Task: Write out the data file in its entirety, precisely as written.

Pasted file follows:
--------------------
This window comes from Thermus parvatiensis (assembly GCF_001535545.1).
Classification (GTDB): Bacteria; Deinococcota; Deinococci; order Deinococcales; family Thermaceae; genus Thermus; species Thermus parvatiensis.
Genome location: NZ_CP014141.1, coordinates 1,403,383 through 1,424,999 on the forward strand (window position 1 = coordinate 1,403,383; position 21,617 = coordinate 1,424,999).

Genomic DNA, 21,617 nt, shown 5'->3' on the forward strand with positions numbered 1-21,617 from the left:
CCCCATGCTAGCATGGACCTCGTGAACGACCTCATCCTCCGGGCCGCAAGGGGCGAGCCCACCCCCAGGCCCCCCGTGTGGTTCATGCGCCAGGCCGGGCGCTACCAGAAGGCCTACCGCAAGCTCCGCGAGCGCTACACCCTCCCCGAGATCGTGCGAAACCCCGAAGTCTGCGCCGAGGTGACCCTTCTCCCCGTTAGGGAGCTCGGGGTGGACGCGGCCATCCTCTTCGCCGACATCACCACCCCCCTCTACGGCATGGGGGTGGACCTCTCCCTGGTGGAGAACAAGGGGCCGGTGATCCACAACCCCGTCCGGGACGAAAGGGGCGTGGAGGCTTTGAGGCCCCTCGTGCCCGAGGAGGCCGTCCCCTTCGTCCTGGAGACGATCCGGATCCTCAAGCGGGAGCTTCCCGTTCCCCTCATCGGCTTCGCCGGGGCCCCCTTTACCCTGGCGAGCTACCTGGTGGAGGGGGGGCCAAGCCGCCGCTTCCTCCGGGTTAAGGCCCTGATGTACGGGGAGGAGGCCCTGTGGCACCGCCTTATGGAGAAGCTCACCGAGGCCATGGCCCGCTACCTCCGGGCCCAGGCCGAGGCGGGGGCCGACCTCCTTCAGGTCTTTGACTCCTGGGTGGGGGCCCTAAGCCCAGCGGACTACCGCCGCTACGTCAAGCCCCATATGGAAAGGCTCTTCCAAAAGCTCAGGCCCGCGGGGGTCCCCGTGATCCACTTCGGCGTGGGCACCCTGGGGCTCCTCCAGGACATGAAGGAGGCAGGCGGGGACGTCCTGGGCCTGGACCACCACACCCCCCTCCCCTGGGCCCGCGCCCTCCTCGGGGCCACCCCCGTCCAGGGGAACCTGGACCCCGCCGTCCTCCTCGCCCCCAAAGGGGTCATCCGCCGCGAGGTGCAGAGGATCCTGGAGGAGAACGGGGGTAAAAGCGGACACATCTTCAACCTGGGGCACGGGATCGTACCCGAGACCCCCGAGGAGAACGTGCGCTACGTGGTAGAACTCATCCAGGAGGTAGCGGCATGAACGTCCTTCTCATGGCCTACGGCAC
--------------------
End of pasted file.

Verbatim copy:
This window comes from Thermus parvatiensis (assembly GCF_001535545.1).
Classification (GTDB): Bacteria; Deinococcota; Deinococci; order Deinococcales; family Thermaceae; genus Thermus; species Thermus parvatiensis.
Genome location: NZ_CP014141.1, coordinates 1,403,383 through 1,424,999 on the forward strand (window position 1 = coordinate 1,403,383; position 21,617 = coordinate 1,424,999).

Genomic DNA, 21,617 nt, shown 5'->3' on the forward strand with positions numbered 1-21,617 from the left:
CCCCATGCTAGCATGGACCTCGTGAACGACCTCATCCTCCGGGCCGCAAGGGGCGAGCCCACCCCCAGGCCCCCCGTGTGGTTCATGCGCCAGGCCGGGCGCTACCAGAAGGCCTACCGCAAGCTCCGCGAGCGCTACACCCTCCCCGAGATCGTGCGAAACCCCGAAGTCTGCGCCGAGGTGACCCTTCTCCCCGTTAGGGAGCTCGGGGTGGACGCGGCCATCCTCTTCGCCGACATCACCACCCCCCTCTACGGCATGGGGGTGGACCTCTCCCTGGTGGAGAACAAGGGGCCGGTGATCCACAACCCCGTCCGGGACGAAAGGGGCGTGGAGGCTTTGAGGCCCCTCGTGCCCGAGGAGGCCGTCCCCTTCGTCCTGGAGACGATCCGGATCCTCAAGCGGGAGCTTCCCGTTCCCCTCATCGGCTTCGCCGGGGCCCCCTTTACCCTGGCGAGCTACCTGGTGGAGGGGGGGCCAAGCCGCCGCTTCCTCCGGGTTAAGGCCCTGATGTACGGGGAGGAGGCCCTGTGGCACCGCCTTATGGAGAAGCTCACCGAGGCCATGGCCCGCTACCTCCGGGCCCAGGCCGAGGCGGGGGCCGACCTCCTTCAGGTCTTTGACTCCTGGGTGGGGGCCCTAAGCCCAGCGGACTACCGCCGCTACGTCAAGCCCCATATGGAAAGGCTCTTCCAAAAGCTCAGGCCCGCGGGGGTCCCCGTGATCCACTTCGGCGTGGGCACCCTGGGGCTCCTCCAGGACATGAAGGAGGCAGGCGGGGACGTCCTGGGCCTGGACCACCACACCCCCCTCCCCTGGGCCCGCGCCCTCCTCGGGGCCACCCCCGTCCAGGGGAACCTGGACCCCGCCGTCCTCCTCGCCCCCAAAGGGGTCATCCGCCGCGAGGTGCAGAGGATCCTGGAGGAGAACGGGGGTAAAAGCGGACACATCTTCAACCTGGGGCACGGGATCGTACCCGAGACCCCCGAGGAGAACGTGCGCTACGTGGTAGAACTCATCCAGGAGGTAGCGGCATGAACGTCCTTCTCATGGCCTACGGCAC